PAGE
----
After a rule change at the Cat Fanciers’ Association, Dawntreader Texas Calboy will never be best in show.
His name comes from the cattery he was born into — Dawntreader Maine Coons, run by Mistelle Stevenson of Waxahachie, Texas — and the rare combination of being both a male and a calico.
Just one out of every 3,000 calico cats, with their distinctive black, orange and white coat, is born a male, according to Mother Nature Network. The term calico refers to coloring; it is not a breed.
Male calicos are genetic “unicorns,” Angela Berger, a veterinarian with the Humane Society Silicon Valley told the website. “I have been involved with shelters for 20 years, and I have never seen one.”
Coat color in cats is typically a sex-linked trait, and the combination of having orange, white and black in Calboy’s patches instead of stripes makes him “almost genetically impossible,” Brittney Barton, a vet in Dallas, told Newsweek.
Rarity aside, the Fanciers deemed Calboy’s color patterns genetically deficient, according to KXAS. He’s a chimera, born with two sets of DNA.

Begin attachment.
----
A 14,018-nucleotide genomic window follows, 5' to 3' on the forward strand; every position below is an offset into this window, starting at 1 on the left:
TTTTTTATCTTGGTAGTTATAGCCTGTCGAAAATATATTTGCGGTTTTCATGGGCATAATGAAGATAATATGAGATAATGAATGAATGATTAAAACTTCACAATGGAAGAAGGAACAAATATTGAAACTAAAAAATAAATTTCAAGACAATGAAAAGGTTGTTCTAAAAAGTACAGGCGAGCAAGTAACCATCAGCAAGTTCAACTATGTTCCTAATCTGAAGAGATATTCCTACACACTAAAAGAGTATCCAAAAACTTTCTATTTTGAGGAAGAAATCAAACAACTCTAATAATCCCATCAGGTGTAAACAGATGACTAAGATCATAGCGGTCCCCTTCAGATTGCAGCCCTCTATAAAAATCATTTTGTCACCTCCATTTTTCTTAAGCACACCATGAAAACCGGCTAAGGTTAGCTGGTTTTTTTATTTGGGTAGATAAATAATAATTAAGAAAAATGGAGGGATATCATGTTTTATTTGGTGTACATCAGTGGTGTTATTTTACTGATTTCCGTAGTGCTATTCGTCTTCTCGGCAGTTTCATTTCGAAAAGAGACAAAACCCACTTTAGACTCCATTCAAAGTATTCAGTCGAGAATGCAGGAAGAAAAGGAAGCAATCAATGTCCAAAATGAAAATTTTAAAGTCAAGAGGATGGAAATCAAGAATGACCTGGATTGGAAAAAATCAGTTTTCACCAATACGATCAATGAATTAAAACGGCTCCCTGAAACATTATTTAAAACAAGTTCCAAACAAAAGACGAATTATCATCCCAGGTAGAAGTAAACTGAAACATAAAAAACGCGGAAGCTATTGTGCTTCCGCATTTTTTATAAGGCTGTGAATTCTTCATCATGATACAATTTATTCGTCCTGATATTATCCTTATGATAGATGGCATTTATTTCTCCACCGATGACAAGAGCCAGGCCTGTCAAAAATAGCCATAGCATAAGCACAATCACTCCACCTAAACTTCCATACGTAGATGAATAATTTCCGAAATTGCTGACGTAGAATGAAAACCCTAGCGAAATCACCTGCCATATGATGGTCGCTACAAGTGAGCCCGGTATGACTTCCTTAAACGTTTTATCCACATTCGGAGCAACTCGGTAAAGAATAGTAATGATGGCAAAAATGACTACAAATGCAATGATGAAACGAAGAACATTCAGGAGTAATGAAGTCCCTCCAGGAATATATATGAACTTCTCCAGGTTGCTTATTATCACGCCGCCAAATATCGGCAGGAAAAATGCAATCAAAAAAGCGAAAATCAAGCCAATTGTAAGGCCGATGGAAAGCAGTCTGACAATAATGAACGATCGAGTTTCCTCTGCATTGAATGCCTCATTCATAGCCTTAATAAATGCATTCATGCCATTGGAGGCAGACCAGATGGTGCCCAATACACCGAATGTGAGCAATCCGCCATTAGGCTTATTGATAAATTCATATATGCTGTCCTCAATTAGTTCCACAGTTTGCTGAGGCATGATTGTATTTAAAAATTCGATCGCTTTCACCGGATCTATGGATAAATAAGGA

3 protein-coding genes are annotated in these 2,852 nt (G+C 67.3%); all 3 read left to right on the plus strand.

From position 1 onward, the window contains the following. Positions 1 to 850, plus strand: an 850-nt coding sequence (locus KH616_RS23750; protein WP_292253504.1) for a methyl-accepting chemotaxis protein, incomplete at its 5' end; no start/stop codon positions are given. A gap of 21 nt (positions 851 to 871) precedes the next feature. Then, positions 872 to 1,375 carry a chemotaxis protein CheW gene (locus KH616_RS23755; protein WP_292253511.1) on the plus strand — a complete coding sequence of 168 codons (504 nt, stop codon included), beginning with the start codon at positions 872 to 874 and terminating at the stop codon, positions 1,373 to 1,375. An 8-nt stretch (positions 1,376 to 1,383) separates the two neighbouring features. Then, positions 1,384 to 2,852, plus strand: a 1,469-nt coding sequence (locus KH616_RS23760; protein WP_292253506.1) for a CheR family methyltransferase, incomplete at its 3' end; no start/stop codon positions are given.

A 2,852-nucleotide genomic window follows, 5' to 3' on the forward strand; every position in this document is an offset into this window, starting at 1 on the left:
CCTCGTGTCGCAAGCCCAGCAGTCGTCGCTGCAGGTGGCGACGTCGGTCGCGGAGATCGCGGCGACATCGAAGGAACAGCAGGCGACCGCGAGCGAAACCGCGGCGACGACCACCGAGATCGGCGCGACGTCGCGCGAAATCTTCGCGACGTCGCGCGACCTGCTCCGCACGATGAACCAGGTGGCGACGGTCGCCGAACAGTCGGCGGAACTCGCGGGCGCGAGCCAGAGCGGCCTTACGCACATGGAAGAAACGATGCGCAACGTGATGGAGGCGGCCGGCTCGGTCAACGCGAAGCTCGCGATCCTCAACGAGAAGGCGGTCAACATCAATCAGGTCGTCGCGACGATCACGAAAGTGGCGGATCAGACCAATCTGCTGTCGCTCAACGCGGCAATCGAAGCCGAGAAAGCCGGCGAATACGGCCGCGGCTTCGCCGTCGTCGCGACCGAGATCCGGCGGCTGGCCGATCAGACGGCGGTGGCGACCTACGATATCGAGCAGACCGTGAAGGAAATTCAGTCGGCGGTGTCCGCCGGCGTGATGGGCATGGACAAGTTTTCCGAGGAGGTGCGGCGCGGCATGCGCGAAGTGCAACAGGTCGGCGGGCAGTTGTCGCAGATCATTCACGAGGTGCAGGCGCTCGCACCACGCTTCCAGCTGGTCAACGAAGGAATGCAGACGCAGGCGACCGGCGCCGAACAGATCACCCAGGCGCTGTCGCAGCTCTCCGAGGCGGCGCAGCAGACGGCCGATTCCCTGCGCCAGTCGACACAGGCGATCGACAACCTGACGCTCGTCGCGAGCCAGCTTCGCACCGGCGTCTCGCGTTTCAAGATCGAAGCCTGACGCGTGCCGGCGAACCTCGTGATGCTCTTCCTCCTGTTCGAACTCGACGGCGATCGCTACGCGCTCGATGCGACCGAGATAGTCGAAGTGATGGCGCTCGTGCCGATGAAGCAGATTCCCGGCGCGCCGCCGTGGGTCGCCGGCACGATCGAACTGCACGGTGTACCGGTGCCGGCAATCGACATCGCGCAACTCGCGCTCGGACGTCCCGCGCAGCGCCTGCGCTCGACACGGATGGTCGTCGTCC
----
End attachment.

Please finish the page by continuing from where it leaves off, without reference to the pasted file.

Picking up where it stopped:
That’s technically a genetic defect, and it could be detrimental to the breed, the Cat Fanciers told the news station.
Calboy was allowed by the Cat Fanciers to compete in the best in breed category at a show in Houston.
But the rule change went into effect in February, stating that at CFA shows, cats with genetic anomalies such as Calboy’s are never eligible to earn a championship, according to KXAS.
“They didn’t just make it impossible for him. They closed the door for all of the males with his colors and all of the breeds,” Stevenson told the station. “In a perfect world, I would just like for them to look at him as the cat, and does he meet our standard. It’s not his fault he was born a boy and not a girl.”
Since Houston, Calboy has competed in at least one cat show put on by The International Cat Association, a competitor of the CFA. TICA’s president Vickie Fisher told McClatchy that Calboy is welcome to compete in their events.